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Sample Case Study on Honda Motors

Case Study on Honda Motors

Why did Honda build a plant in the United States (what were the objectives)? How is the plant in the United States affecting the company in Japan? What problems or advantages might the US operation give Honda in the future?

Honda wanted to debunk the claim of the auto industry that “nobody can make an economy car in the United States at a profit”. It had a relatively small market share in the Japaneese car market and it needed an outlet to grow. These were the main reasons for Honda to start a manufacturing plant in the United States. As it is evident, they wanted to introduce an economy car to the US market and still make good profit percentages. Besides this during the early 1970’s the gas prices were very high and so they wanted to introduce a fuel efficient car at an economical price.

International businesses engage in transactions across national boundaries. These transactions include transfer of goods, services, technology, managerial knowledge, and capital to other countries. Unifying influences occur when the parent company in Japan shares technical and managerial know-how, thus assisting the host company in the development of human and material resources. Moreover, the parent corporation and the firm in the host country may find it advantageous to be integrated into a global organizational structure. Being an MNC, it can take advantage of business opportunities in many different countries. It can also raise money for its operations throughout the world. Moreover, it benefits by being able to establish production facitlities where their products can be produced more efficiently and effectively. It can have access to natural resources and materials that may not be available to domestic firms. Finally, they can recruit managers and other personnel from a worldwide labor pool.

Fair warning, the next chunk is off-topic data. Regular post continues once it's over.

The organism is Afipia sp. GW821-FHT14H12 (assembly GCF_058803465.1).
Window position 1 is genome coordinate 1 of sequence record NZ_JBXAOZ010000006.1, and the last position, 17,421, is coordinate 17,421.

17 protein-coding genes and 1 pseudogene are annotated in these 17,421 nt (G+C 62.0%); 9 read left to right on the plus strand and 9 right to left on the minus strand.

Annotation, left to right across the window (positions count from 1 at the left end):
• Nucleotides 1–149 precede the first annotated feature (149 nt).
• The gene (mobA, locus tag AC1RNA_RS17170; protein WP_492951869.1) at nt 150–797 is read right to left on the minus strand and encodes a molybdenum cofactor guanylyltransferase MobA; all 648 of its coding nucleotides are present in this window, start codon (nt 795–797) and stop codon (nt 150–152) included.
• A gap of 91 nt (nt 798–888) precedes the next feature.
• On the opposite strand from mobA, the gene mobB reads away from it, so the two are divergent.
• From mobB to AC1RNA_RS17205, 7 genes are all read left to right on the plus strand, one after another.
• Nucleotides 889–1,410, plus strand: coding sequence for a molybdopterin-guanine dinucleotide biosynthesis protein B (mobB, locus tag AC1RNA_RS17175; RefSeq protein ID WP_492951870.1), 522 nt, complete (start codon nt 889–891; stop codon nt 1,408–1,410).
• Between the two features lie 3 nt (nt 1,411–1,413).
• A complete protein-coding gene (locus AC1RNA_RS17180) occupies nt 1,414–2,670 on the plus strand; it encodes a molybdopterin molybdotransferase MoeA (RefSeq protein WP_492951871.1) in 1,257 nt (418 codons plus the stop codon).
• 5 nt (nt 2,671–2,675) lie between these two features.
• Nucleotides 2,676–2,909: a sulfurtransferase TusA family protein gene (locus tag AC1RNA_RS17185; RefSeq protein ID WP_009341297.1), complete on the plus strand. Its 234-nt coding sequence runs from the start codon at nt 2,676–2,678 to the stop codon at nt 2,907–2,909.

The advantages of an international operation must be weighted against the challenges and risks asociated with operating in foreign environments. One problem is the increasing nationalism. In addition countries have not only become aware of their natural resources but also become more skilled in international negotiations. Finally, Honda must maintain good relations with the United States, a task that may prove difficult because governments frequently change and corporations must deal with, and adapt to, these changes.